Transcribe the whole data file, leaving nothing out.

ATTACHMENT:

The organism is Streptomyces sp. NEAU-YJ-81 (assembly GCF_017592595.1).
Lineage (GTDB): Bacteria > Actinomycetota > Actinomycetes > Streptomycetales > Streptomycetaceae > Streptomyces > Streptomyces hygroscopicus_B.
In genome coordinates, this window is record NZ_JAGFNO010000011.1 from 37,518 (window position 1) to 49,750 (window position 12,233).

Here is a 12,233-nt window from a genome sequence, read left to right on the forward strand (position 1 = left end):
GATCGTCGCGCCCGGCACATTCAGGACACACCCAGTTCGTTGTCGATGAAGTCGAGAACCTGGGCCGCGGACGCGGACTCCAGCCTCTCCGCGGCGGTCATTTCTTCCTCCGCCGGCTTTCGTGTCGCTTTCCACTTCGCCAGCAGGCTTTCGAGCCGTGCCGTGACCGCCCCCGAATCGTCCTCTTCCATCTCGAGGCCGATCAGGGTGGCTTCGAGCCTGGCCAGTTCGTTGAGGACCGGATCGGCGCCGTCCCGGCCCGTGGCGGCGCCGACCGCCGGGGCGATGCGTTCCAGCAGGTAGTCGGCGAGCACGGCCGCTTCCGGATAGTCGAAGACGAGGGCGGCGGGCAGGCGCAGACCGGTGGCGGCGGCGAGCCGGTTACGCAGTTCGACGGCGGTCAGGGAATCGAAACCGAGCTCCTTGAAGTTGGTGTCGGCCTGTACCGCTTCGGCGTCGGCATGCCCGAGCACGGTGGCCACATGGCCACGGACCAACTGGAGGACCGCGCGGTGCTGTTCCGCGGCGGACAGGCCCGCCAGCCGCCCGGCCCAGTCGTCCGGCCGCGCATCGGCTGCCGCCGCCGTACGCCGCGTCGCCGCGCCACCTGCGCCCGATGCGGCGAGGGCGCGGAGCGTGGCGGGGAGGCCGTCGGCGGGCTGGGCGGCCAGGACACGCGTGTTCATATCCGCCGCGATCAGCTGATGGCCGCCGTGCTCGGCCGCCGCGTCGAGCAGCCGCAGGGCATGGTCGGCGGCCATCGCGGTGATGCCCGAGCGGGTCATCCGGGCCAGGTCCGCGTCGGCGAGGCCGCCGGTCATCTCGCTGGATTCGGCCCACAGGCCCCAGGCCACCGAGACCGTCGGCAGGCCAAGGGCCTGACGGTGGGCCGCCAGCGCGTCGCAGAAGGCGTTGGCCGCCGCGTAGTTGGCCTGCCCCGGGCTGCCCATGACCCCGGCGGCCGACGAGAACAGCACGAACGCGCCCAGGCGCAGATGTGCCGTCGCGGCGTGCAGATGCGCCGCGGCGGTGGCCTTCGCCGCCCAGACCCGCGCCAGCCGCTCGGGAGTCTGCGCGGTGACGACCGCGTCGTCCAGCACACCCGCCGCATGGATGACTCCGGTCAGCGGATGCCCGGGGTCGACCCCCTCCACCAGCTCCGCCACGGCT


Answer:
The organism is Streptomyces sp. NEAU-YJ-81 (assembly GCF_017592595.1).
Lineage (GTDB): Bacteria > Actinomycetota > Actinomycetes > Streptomycetales > Streptomycetaceae > Streptomyces > Streptomyces hygroscopicus_B.
In genome coordinates, this window is record NZ_JAGFNO010000011.1 from 37,518 (window position 1) to 49,750 (window position 12,233).

Here is a 12,233-nt window from a genome sequence, read left to right on the forward strand (position 1 = left end):
GATCGTCGCGCCCGGCACATTCAGGACACACCCAGTTCGTTGTCGATGAAGTCGAGAACCTGGGCCGCGGACGCGGACTCCAGCCTCTCCGCGGCGGTCATTTCTTCCTCCGCCGGCTTTCGTGTCGCTTTCCACTTCGCCAGCAGGCTTTCGAGCCGTGCCGTGACCGCCCCCGAATCGTCCTCTTCCATCTCGAGGCCGATCAGGGTGGCTTCGAGCCTGGCCAGTTCGTTGAGGACCGGATCGGCGCCGTCCCGGCCCGTGGCGGCGCCGACCGCCGGGGCGATGCGTTCCAGCAGGTAGTCGGCGAGCACGGCCGCTTCCGGATAGTCGAAGACGAGGGCGGCGGGCAGGCGCAGACCGGTGGCGGCGGCGAGCCGGTTACGCAGTTCGACGGCGGTCAGGGAATCGAAACCGAGCTCCTTGAAGTTGGTGTCGGCCTGTACCGCTTCGGCGTCGGCATGCCCGAGCACGGTGGCCACATGGCCACGGACCAACTGGAGGACCGCGCGGTGCTGTTCCGCGGCGGACAGGCCCGCCAGCCGCCCGGCCCAGTCGTCCGGCCGCGCATCGGCTGCCGCCGCCGTACGCCGCGTCGCCGCGCCACCTGCGCCCGATGCGGCGAGGGCGCGGAGCGTGGCGGGGAGGCCGTCGGCGGGCTGGGCGGCCAGGACACGCGTGTTCATATCCGCCGCGATCAGCTGATGGCCGCCGTGCTCGGCCGCCGCGTCGAGCAGCCGCAGGGCATGGTCGGCGGCCATCGCGGTGATGCCCGAGCGGGTCATCCGGGCCAGGTCCGCGTCGGCGAGGCCGCCGGTCATCTCGCTGGATTCGGCCCACAGGCCCCAGGCCACCGAGACCGTCGGCAGGCCAAGGGCCTGACGGTGGGCCGCCAGCGCGTCGCAGAAGGCGTTGGCCGCCGCGTAGTTGGCCTGCCCCGGGCTGCCCATGACCCCGGCGGCCGACGAGAACAGCACGAACGCGCCCAGGCGCAGATGTGCCGTCGCGGCGTGCAGATGCGCCGCGGCGGTGGCCTTCGCCGCCCAGACCCGCGCCAGCCGCTCGGGAGTCTGCGCGGTGACGACCGCGTCGTCCAGCACACCCGCCGCATGGATGACTCCGGTCAGCGGATGCCCGGGGTCGACCCCCTCCACCAGCTCCGCCACGGCT